Server vs. Desktop

By PaulHefron ·
I was told recently that the two biggest differences between a "server" and a "desktop" are that servers are rated to run 60,000+ consecutive hours, desktops 10,000, and that server architecture is designed for Server OS, desktops for Win XP, Vista, 7, etc. Are these tidbits true?

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I would say

by jfuller05 In reply to Server vs. Desktop

it's true to a degree. Server systems,the build of a server computer (not the OS) is made for high-end work; so yes they do last longer. You can run Win XP or desktop OSs on servers, but you won't be able to manage your network with that OS. The Windows ServerXXXX series, Novell Netware, Linux Server, etc. are all made to use a server for it's full potential in managing networks.
On the other hand, you can run server OSs on lower-end computers too. In college,for our lab assignments, we installed Server 2003 on regular desktop machines. The managing of a network is in the Server OS, but the build of a server computer probably does last longer than a normal home/business tower computer.

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servers usually have redundancies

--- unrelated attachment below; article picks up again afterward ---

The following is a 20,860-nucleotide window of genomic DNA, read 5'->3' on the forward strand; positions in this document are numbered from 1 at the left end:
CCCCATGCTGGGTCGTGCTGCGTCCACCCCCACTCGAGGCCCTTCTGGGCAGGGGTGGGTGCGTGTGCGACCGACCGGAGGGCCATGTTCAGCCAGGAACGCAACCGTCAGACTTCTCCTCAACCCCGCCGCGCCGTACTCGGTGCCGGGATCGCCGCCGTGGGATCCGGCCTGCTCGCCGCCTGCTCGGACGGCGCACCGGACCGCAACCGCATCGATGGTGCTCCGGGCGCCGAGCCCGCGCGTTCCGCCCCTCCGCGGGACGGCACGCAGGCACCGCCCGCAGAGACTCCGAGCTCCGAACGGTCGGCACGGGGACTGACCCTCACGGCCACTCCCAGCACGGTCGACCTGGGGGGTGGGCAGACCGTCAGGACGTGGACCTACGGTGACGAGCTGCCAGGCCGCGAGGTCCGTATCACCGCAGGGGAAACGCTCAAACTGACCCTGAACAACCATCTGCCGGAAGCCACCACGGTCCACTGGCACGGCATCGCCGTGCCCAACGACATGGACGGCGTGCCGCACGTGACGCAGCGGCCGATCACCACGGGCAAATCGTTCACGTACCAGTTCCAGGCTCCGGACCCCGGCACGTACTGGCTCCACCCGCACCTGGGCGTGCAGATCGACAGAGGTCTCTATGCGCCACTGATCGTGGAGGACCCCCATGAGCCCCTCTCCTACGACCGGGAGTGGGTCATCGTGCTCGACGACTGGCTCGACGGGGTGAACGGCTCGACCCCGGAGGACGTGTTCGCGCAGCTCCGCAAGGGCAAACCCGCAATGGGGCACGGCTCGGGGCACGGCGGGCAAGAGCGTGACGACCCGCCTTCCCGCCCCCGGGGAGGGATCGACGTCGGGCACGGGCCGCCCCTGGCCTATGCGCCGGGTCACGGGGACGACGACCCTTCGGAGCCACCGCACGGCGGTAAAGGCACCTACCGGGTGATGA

by Slayer_ In reply to I would say

Most desktops don't have RAID arrays, multiple power supplies high temperature RAM.

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by jfuller05 In reply to servers usually have redu ...

I've seen one desktop/tower have mirroring RAID, but RAID5 would be in a server.

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by NexS In reply to True

A friend of mine set up a striping raid on his home PC... but got sick of it haha

but in relation to the original post, there are alot of things that differ between a server and a workstation computer. I mean sure, you could use a workstation running WINXP as a server, but by no means would it satisfy the job title for domain controlling for a network of 100+ PCs and multiple switches and routers to WANs etc.

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Depends on who builds the individual units here

by OH Smeg Moderator In reply to Server vs. Desktop

If you are asking about System Makers Prebuilt Systems then that is more or less right the System Makers charge a Premium Price for the Server Hardware because it is better than a Desktop.